Biopsy Indications The indications for biopsy vary depending on the nature of the lesion in question. As a general rule, there are three categories of indications for biopsy: 1) atypically appearing lesions, 2) typically appearing lesions which behave in an atypical fashion, 3) progressive, longstanding lesions or conditions which cannot be adequately explained. For inflammatory conditions / dermatitis, the indications are predominantly related to the patient’s perception of the condition. Indications include, but are not limited to: 1) significant patient frustration, 2) severe symptomatology, 3) recalcitrance and 4) those cases that have entirely nonspecific clinical findings. In contrast, the indications for biopsy in relation to pigmented lesions of the skin are almost entirely related to the clinician’s impression of the lesion in question. Asymmetry of pigment, asymmetry of configuration, irregular outlines, and a diameter of greater than 6mm all represent indications for biopsy.off” the skin surface.
Pigmented lesions include all those lesions that might fall within the differential diagnosis of a pigmented malignant melanoma. This differential diagnosis includes lesions as disparate as solar lentigos, melanocytic nevi, seborrheic keratoses, tinea nigra, and talon noir. The criteria which should lead to the consideration of biopsy within this class of lesions are: 1) asymmetry of configuration, 2) asymmetry or variegation of color, 3) irregular outlines, or 4) size greater than 6mm in diameter . The symmetry of configuration should be assessed in 3 dimensions. As such, if the lesion is bisected in a plane that is perpendicular to the skin, each half should be identical, not just with regard t o i t s s h a p e along the skin’s surface, but also its elevations and depressions. It should also be stated that newly arising or changing lesions greater than 6mm in diameter in adults represent an absolute indication for biopsy, not a relative one. The indications for biopsy in relation to non-pigmented tumors of the skin are less well defined and lend themselves to more subjectivity than those for pigmented lesions. For the most part , papules, nodules, and plaques that cannot be effectively explained should receive prompt biopsy, or at minimum, clinical follow-up. Lesions that do not show evidence of resolution or involution should be sampled. An important point here is that simply harboring a papule or nodule that cannot be explained is of itself “atypical”.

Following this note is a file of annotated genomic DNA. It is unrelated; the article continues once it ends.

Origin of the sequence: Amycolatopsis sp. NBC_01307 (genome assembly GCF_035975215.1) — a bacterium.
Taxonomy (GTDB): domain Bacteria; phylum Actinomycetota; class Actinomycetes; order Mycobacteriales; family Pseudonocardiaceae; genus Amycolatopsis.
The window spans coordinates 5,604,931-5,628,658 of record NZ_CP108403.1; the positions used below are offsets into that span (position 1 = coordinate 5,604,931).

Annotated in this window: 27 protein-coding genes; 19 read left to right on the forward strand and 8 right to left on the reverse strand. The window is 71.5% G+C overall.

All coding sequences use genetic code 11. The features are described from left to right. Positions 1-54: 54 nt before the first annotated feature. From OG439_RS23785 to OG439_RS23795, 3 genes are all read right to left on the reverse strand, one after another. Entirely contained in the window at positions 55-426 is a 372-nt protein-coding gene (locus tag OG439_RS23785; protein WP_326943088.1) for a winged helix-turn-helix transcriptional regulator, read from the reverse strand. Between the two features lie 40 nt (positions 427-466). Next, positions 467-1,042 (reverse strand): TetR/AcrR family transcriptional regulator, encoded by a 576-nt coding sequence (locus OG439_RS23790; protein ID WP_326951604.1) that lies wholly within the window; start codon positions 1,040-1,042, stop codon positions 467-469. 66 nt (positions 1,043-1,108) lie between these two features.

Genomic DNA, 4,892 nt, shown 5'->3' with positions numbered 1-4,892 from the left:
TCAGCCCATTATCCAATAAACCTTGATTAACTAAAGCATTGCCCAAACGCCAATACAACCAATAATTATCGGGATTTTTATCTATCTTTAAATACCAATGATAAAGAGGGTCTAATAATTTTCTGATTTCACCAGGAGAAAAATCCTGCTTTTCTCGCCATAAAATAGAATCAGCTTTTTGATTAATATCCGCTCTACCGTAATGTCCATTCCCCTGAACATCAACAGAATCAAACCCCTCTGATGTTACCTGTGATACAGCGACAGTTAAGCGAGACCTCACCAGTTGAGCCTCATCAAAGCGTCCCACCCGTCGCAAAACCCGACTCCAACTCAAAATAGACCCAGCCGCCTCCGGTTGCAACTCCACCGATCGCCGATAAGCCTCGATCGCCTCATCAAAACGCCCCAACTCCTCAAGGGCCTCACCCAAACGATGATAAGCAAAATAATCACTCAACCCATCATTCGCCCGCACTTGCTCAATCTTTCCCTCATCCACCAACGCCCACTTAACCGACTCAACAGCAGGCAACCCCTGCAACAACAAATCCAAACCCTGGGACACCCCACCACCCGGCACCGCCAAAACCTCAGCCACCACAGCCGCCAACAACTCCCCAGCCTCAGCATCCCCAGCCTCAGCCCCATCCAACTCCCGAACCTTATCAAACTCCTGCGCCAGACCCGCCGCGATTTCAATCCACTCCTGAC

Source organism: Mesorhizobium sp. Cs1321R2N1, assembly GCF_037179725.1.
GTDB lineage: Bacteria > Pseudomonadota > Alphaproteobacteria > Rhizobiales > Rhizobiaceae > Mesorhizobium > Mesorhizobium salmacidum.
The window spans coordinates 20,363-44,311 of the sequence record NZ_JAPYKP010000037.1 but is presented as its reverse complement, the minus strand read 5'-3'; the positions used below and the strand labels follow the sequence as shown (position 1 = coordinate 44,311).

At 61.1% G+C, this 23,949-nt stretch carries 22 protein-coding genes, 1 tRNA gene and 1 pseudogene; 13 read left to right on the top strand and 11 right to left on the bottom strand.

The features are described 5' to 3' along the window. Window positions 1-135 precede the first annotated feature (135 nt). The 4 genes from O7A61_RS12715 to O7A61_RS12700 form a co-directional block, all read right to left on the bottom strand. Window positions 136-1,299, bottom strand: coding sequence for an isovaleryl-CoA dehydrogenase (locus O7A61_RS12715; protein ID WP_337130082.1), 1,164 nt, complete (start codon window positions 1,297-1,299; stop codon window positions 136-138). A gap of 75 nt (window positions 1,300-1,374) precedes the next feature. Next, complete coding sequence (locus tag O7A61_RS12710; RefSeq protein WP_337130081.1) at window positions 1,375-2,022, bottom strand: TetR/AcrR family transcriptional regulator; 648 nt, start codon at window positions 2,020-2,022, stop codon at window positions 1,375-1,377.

Frank evidence of malignancy is not ne c e s s a ry to prompt a biopsy. In keeping with this theme, biopsies should be considered on all ulcers that cannot be adequately explained, and those that persist despite appropriately targeted therapy. Additional miscellaneous biopsy indications include: verrucous lesions in persons over 40 years of age, tumors of all types that show recalcitrance, and pyogenic granulomata in persons over 40 (Figure 7).